Complaints against judges across the state are rising, but the Nevada Commission on Judicial Discipline is having a tough time keeping up.
The backlog is the result of years of being underfunded and ignored within state government, he said.
This past year, the seven-member commission spend $183,000 — more than three-quarters of its budget — pursuing a single disciplinary action against former Family Court Judge Steven Jones, who fought the panel every step of the way.
For its efforts, the commission ended up giving Jones a three-month suspension without pay over his mishandling of a romantic relationship with a prosecutor who appeared before him.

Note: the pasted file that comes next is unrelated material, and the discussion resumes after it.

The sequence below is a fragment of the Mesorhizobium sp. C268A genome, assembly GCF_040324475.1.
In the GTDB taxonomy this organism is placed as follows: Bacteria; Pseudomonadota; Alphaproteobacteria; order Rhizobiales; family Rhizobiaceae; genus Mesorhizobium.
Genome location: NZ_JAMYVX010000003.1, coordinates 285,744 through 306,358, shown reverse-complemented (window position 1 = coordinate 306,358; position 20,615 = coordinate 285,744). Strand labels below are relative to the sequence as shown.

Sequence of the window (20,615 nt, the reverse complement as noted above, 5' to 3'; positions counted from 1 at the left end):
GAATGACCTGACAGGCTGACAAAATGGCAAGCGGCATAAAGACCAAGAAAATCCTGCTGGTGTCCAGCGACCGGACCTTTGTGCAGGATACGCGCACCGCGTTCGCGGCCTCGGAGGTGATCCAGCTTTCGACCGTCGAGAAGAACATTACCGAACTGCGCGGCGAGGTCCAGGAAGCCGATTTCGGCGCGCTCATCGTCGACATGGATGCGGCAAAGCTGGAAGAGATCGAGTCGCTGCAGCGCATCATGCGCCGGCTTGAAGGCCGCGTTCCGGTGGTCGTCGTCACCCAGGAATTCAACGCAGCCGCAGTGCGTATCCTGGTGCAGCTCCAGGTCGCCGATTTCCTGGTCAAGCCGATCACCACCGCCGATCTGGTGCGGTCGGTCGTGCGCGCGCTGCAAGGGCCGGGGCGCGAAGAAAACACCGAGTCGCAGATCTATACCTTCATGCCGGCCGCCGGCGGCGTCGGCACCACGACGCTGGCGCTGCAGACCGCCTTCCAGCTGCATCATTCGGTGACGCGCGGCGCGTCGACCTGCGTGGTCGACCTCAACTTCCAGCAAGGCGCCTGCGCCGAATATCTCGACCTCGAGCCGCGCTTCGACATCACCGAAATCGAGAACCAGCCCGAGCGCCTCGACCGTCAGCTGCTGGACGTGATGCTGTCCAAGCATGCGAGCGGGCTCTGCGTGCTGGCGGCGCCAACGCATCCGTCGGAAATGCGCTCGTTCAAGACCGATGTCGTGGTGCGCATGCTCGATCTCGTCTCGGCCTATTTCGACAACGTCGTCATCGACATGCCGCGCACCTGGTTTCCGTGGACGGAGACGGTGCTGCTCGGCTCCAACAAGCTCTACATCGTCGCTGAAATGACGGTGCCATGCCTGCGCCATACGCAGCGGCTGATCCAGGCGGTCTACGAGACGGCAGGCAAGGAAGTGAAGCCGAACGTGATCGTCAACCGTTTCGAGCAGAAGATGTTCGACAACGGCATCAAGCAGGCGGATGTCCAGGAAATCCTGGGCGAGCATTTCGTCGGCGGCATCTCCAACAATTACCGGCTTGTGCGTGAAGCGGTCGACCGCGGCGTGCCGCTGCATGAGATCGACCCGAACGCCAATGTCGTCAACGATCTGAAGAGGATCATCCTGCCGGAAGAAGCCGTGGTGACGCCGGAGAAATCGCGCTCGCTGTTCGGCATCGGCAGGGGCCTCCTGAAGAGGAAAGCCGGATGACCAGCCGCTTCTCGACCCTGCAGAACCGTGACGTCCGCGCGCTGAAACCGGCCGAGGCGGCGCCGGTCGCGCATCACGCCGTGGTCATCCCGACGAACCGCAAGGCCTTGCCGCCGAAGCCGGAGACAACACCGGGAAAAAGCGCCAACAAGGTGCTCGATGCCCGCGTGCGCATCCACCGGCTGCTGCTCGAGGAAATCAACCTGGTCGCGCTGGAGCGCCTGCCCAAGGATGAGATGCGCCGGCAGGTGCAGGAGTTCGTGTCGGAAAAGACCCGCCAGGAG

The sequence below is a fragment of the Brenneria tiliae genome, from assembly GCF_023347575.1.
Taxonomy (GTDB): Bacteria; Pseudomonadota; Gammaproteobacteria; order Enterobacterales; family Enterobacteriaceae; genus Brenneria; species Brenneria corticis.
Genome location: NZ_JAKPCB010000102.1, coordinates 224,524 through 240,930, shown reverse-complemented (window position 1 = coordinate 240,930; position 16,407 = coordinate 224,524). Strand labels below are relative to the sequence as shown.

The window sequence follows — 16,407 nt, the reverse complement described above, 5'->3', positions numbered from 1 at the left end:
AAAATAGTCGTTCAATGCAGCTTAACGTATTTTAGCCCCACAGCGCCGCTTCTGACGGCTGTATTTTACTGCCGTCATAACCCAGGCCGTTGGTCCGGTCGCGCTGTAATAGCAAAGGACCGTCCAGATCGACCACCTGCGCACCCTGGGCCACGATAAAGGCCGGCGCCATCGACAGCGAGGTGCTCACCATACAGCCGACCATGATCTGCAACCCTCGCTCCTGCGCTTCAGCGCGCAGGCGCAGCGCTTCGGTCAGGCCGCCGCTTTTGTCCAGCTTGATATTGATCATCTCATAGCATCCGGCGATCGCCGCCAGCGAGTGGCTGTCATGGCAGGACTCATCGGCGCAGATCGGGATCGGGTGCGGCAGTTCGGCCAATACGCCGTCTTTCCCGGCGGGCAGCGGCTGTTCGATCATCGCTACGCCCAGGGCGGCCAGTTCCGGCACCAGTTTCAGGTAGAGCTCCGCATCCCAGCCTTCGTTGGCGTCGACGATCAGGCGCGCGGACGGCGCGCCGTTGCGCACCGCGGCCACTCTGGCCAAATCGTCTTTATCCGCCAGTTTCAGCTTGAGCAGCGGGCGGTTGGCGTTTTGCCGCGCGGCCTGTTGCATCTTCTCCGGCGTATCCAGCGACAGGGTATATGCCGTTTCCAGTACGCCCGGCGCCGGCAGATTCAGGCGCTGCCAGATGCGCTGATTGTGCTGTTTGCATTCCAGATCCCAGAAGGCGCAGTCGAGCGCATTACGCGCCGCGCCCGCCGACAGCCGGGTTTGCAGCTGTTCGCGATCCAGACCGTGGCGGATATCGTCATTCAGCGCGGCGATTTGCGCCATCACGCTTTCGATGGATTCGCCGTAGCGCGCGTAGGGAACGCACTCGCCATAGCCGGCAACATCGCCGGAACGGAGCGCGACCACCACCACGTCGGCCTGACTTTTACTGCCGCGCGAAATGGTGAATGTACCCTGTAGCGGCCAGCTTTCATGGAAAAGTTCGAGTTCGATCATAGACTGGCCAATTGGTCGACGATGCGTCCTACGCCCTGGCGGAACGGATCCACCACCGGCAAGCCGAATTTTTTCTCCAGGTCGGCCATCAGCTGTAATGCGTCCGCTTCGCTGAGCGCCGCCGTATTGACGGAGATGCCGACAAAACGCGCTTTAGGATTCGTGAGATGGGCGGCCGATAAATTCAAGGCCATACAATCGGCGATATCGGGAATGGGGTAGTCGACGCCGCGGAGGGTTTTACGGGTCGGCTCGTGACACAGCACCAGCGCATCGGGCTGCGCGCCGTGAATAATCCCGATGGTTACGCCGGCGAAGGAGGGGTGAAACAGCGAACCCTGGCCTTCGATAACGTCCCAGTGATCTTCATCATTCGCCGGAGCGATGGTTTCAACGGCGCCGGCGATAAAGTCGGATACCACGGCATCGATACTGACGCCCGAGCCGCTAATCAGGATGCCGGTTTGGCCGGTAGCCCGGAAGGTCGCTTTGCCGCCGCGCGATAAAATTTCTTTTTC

It took the federal government to get Jones off the bench. He resigned in September as part of a deal with federal prosecutors to plead guilty to a felony in a decade-long $2.6 million investment scheme.
Deyhle has big plans to get the struggling commission what it needs to go after errant judges like Jones in the future.
“We’re trying to bring the office back into the 21st century,” said Deyhle, who has been at its helm since November 2013. “Not much has been done for the commission in many, many years. It’s time.”
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Judicial Discipline Commission Hopes to Add Staff as Caseload Grows